A Week of Spring

Monday: One of the most beautiful spring days ever. When my husband went to pick up Marshall at his bus stop, Livia and I sneaked out in our bare feet, sat upon the sun-warmed rocks, played with sticks, and admired the daffodil buds.

Marshall picked the first dandelion of the season. He asked for a vase, so I found one of my little vases for him. The dandelion looks pretty in the window, doesn’t it?

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After I finished work, Marshall and I went outside. I did some freelance work while Marshall blew bubbles. When Livia got up from her nap, we all went up to the playground area of the yard. I sat in the swing and watched the kids play in the dirt. It always amazes me how it’s the simplest things—a pile of dirt, some shovels, a toy dump truck, and a bucket—that seem to keep them busy the longest.

The kids needed a bath when they were done playing. I bathed them and then they ran around with their hoodie towels on. The towels reminded me of capes, and they made the children look like little superheroes.

After the kids went to bed, I made an Italian rice pie. This is something I had wanted to try since seeing a recipe in the newspaper. I thought a traditional rice pie would be nice to bring to my sister-in-law’s house for Easter. But she informed us that someone else was planning to bring a rice pie and asked us to bring salad instead, which we did <yawn>. Well, just because rice pie is traditional for Easter doesn’t mean you can’t make it after Easter, right? And here’s how it came out.

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You can’t tell from the picture, but this pie was already half-eaten. When the pie was all gone, my husband said, “You’re not allowed to make this again.” (translation: “It was so good that I ate almost all of it and now I will surely get fat, so you must not tempt me like this again.”)

Tuesday: The daffodils popped!

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I went for a walk in the woods and paused to watch a spider trek across a tiny garden of moss and lichen, and to listen to the wind blowing through the branches of a giant pine tree, and to watch a pair of butterflies fluttering by, and to appreciate the cool shade of Council Rock, and to admire veins of quartz in the rocks.

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Wednesday: Long, horrible day, getting reading for my trip to CT for work.

Thursday: I drove to CT and had a relatively easy day at the office, thanks to all my preparations the day before. I was able to leave early, so I didn’t have to fight traffic on the way to my mother’s house. We went out to dinner together. She offered me a basket of kitchen items which she had gotten from my aunt and which my aunt had gotten from a neighbor, who had purchased it at a church fundraiser. I knew I probably didn’t need anything in the basket, but I figured I’d look through it and donate anything I didn’t want.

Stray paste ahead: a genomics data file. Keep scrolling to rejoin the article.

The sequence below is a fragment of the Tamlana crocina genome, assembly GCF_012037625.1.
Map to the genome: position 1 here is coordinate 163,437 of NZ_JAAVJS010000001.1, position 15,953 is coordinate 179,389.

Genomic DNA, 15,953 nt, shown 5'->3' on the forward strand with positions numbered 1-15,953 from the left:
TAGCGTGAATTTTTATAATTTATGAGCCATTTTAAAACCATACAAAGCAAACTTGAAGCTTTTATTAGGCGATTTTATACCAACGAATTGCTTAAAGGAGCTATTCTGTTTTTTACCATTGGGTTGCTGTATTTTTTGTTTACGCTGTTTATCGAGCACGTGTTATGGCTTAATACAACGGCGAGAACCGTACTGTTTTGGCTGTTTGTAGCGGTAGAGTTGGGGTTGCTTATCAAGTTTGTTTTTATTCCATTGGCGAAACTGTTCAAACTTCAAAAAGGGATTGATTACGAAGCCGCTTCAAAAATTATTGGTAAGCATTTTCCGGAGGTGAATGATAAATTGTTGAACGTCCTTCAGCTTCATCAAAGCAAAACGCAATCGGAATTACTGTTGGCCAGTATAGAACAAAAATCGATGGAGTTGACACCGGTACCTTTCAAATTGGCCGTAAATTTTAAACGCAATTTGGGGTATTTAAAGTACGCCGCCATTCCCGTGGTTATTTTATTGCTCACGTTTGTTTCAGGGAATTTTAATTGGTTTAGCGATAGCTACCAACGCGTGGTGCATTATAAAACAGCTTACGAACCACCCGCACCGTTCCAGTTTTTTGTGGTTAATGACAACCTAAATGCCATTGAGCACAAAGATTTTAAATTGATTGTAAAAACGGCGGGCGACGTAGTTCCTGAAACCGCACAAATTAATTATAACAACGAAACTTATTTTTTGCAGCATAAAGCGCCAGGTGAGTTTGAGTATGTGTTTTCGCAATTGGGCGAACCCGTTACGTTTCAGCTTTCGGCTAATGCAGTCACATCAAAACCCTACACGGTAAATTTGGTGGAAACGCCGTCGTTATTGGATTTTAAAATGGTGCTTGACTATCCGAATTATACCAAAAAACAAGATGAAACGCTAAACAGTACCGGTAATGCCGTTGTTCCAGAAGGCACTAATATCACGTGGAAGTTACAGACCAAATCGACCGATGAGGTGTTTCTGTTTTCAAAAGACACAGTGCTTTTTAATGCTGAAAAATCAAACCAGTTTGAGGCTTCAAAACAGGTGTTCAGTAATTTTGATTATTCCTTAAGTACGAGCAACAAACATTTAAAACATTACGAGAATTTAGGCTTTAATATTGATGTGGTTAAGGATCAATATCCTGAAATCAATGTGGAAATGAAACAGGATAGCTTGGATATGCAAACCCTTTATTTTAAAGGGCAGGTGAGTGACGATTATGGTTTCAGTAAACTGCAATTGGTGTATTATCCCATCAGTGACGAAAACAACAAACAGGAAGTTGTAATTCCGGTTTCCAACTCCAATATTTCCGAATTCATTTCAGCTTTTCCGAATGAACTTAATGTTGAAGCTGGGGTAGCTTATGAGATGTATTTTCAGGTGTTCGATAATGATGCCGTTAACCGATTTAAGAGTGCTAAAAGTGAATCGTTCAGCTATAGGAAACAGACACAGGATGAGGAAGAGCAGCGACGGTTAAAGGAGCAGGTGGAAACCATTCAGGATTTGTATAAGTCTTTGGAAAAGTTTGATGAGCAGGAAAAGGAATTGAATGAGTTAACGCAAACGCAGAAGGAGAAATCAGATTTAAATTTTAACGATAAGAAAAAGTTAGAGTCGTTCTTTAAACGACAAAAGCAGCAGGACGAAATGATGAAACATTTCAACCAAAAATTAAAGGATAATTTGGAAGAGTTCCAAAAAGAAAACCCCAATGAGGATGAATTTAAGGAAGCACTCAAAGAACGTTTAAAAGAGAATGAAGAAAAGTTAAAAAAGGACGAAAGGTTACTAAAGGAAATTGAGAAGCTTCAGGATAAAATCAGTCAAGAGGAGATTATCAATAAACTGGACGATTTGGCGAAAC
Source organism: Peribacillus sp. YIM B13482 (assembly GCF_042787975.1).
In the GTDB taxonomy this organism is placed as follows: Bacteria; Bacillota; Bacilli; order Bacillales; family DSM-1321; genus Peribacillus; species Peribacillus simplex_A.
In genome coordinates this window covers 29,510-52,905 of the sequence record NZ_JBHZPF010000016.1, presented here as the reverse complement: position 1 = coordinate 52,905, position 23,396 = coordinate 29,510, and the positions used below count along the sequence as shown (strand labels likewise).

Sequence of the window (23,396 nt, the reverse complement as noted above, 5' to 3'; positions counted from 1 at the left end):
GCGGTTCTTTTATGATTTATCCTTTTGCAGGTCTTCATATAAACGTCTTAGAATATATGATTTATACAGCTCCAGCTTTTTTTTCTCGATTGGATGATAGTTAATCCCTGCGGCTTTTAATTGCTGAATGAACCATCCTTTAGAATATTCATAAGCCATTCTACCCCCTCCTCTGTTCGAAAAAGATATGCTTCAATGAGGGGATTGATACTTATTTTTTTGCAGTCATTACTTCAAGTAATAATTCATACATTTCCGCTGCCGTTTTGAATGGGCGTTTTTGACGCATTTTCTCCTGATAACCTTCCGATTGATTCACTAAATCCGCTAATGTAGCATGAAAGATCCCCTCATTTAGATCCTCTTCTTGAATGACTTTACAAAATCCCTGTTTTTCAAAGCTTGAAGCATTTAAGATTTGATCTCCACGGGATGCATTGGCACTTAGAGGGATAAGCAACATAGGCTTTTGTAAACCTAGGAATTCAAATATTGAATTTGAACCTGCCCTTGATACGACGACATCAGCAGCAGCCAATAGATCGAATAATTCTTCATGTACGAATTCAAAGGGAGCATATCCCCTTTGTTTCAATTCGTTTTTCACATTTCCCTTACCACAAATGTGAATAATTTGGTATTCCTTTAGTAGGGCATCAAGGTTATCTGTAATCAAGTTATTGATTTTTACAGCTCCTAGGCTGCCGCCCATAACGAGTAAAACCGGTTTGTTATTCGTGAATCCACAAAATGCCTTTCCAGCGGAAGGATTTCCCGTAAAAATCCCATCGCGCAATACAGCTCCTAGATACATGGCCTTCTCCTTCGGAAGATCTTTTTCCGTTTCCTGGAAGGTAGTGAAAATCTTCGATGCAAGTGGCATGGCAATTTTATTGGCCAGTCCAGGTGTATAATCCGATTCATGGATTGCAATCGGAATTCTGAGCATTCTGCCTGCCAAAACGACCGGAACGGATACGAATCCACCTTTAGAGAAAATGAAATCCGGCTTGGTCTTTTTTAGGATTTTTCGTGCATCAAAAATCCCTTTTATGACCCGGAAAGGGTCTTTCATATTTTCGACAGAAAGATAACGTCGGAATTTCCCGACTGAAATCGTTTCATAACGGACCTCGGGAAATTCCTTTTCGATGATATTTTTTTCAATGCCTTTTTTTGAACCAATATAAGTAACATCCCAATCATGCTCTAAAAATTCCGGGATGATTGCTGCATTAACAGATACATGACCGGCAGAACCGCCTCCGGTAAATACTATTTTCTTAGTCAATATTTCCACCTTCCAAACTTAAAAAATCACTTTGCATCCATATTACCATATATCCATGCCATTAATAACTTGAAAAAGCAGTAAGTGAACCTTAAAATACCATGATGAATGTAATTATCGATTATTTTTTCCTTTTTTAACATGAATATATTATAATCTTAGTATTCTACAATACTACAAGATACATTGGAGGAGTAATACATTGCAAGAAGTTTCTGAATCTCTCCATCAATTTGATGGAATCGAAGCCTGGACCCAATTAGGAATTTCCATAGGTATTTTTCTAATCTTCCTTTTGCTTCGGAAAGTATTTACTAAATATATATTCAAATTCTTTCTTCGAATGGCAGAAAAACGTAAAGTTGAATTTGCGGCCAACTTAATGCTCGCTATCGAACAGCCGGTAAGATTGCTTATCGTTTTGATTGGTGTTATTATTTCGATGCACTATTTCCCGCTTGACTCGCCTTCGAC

I looked at the basket when I got home and immediately noticed that there was something unusual about it. There was a box inside that seemed different from the other items, and there was a tag on the basket on which someone had written “and something extra!” The extra something turned out to be two bone china teacups, both which featured roses. It’s a lucky thing that my mother had told me the history of the basket. I called her up and said, “Hey, I know my aunt likes roses. Does she happen to collect teacups?” “Yes,” my mom said. “She does.” So my aunt had given away the basket without even looking inside and consequently had given away the real gift portion of it. And so had my mother. Let that be a lesson to regifters everywhere!

And yes, in case you’re wondering, I sent the teacups back to my aunt.

Friday: Work, work, work.

Saturday: We spent several hours on Saturday at my husband’s aunt’s apartment. She had passed away a few weeks before, and now the time had come to start going through her things. It was a challenge sorting the trash from the treasure. It seems that she kept every box she’d ever had. The sheets on her bed were old and worn, but she had huge trunks filled with linens that looked as though they had never been used. She even had a big bag full of lids from plastic contains. But there were gems, too, hidden among all that worthless stuff. There was this carnival glass set, which we kept, of course.

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And we think her curio cabinets will look nice in our house once we clean them up. Here is a picture of one of them.

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It pains me to have taken these items from her place, just as I hated taking some of my grandfather’s things after he died. But I look at my grandfather’s things, which now live quite comfortably among my own, and I’m glad to have reminders of him. I didn’t know my husband’s aunt well, because she was already losing her memory by the time I first met her, but I liked her. And because we have these things in our house, we will remember her often.

Sunday: A day of rest, much needed and much enjoyed.

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